Tech adoption can be a huge issue for RIA companies, and virtually any business these days. If the pandemic has taught us anything, it’s that most people can quickly adopt new tech. (Online meetings anyone?) Meanwhile, some may initially resist new tech and later grow to love it. And then there’s the handful of people who avoid it altogether. Let’s just call them late bloomers. All that goes to show that learning new software and technology can be a challenge for anyone.
There are multiple angles to consider – and not all come from the employee side of things. Officers and management can pave the way for a smooth transition into new software from the early adopters to the late bloomers.
With that in mind, here are 9 mistakes you should avoid to help you more effectively bring new tech into your company:
1. Buying tech before you understand your needs
Determine what you are trying to accomplish. What is your endgame? What problems will this technology help solve? Find something that will help you get that job done instead of just buying a tech solution. Don’t assume you know what you need until you’ve really examined what you are trying to make faster and easier. A little preparation on identifying the need will help find the best solution to the problem.
2. Allowing the technology to drive the business process
Tech should be a strategic decision based on your business needs. That seems obvious, but too often tech drives the business decisions, instead of vice versa. Don’t just bring new tech in for the tech’s sake, in other words.
3. Not choosing user-friendly tech
Choose apps, software and other tech that employees will actually use. Some employees are tech-averse, so it’s always a good idea to keep it simple. After all, if they aren’t learning the new software, you’ve wasted time and money. Many non-technical employees want to use digital solutions, but are intimidated. Make it easy for them. Naturally, all software will require some ramp-up and training, but you’ll want to look for one that has an intuitive interface that will speed adoption.
4. Failing to measure results
Operational metrics and benchmarks can quantify how much improvement you’re seeing. These can then be used to demonstrate that the advantages of “going digital” are real and worth your team’s efforts. And you’ll want to show the results of training and use of learning the software. Let your team know how progress is going. Celebrate successes with your team.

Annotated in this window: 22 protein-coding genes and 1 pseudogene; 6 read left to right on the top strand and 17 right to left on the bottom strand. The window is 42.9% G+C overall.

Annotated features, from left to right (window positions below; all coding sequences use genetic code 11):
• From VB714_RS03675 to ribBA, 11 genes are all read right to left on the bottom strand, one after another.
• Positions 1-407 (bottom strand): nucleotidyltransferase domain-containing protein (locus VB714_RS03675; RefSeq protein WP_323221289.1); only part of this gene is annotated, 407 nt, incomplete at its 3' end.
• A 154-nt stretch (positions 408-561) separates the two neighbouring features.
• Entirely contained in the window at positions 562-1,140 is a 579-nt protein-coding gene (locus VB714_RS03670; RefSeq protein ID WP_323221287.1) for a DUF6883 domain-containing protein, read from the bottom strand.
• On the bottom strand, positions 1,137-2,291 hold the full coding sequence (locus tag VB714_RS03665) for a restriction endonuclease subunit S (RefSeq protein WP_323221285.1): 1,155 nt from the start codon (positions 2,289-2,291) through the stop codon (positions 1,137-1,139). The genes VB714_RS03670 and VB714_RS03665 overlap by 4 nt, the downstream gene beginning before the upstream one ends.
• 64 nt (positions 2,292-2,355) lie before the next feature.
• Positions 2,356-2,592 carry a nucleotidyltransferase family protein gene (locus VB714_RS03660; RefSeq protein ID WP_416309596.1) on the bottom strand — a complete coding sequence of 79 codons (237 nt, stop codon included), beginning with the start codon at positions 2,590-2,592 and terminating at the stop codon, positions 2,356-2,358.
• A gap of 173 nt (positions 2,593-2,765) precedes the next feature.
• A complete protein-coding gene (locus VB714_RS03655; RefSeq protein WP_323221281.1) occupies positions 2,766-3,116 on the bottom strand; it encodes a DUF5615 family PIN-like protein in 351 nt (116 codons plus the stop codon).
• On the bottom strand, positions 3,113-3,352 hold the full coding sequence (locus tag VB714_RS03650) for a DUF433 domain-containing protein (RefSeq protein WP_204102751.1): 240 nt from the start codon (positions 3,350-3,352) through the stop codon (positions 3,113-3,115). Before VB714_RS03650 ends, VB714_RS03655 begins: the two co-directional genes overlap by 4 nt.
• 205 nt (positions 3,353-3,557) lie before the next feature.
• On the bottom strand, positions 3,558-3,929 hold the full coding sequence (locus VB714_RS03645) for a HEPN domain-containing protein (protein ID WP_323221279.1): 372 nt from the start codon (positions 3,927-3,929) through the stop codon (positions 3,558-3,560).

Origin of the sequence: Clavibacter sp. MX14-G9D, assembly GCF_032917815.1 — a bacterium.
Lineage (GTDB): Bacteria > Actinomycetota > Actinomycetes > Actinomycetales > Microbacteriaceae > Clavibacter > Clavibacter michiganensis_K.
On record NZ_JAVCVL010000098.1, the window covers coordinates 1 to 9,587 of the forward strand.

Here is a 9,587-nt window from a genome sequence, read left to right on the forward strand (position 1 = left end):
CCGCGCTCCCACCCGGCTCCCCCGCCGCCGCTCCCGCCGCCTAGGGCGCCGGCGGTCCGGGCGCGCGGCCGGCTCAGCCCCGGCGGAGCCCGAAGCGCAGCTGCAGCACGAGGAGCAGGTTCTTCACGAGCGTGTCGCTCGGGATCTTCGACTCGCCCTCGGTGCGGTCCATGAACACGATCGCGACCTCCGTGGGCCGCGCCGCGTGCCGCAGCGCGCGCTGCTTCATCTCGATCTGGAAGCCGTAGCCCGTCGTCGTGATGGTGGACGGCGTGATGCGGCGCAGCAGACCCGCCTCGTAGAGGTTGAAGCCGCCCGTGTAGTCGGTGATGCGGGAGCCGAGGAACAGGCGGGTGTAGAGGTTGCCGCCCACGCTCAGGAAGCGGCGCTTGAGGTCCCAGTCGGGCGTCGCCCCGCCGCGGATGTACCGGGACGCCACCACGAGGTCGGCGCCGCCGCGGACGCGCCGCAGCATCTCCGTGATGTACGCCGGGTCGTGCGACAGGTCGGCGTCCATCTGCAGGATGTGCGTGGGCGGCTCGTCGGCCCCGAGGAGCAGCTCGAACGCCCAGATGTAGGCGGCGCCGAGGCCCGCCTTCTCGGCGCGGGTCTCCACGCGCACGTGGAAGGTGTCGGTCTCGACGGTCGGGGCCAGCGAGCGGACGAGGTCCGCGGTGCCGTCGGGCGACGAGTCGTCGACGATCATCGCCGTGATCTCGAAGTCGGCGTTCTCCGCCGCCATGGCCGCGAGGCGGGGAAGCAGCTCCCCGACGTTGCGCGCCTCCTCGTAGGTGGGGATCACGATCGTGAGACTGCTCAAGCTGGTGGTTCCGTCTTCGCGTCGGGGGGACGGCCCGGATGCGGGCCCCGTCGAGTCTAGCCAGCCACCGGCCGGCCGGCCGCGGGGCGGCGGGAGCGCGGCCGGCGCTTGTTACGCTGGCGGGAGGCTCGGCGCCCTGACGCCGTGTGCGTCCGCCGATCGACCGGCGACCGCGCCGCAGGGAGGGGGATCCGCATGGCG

5. Letting momentum fade away
Hurray, you launched! Now what? Instead of letting the momentum die, maintain engagement levels using incentives and proving results. When you celebrate those successes or hit a critical milestone in training, dish out rewards, gift cards or even time off. But also be sure the carrot matches the goal and effort to get there.
6. Not leading by example
It’s critical that leaders show they’re just as invested and engaged in new tech by using it themselves and keeping it top of mind. Introducing it and letting tech fall to employees to implement isn’t enough. Let your team see others in leadership positions learning and adopting new tech. Use the results, metrics and other data generated from your new tech stack in team meetings. Integrate new technology in regular discussions with your team.
7. Failing to support different learning styles
As user-friendly as a new digital platform or mobile technology may be, there will always be a need for at least some training. Make sure your vendor offers support for employees who need it. And remember, employees learn in different ways. Variety is key. Some like Q&A meetings, webinars or live training sessions. Others prefer to study on their own with a knowledge base. Some need video walkthroughs. A good vendor will offer multiple training, Q&A and knowledge base options.
8. Not doing the PR
Think of your team as an audience. Employees will use tech that saves them time and frustration by learning the software to improve their day-to-day work. Sell the advantages to your team, consistently, until they’re all on board. And be direct. Is a huge hassle being streamlined with this software? Will reports be easier to run? Is this a data governance solution? Are you eliminating a clunky process? Where are the time savings, and how can your team use that elsewhere?
9. Ignoring your champions
Look for individuals who can “champion” your new technology investment among their peers and serve as mentors on the job for learning new software. Early adopters are found throughout organizations, not just in the younger digital native generations. Identify who is responsible for implementation and find those who understand the vision of your organization. Who will be responsible for integrating the new technology? Who do they need to work with?
The best tech stack for an RIA company makes life easier for staff and advisors, as well as management and officers. For compliance officers, in particular, your fintech should save time and be easy to use for every employee. In those areas and others, SmartRIA is the best option to streamline compliance, which saves time you can use to grow your business. We also provide Software as a Partnership™ service, which means we help you and your team access our learning tools, tutorials, Q&A sessions and our extensive knowledge base. Schedule a demonstration to learn more.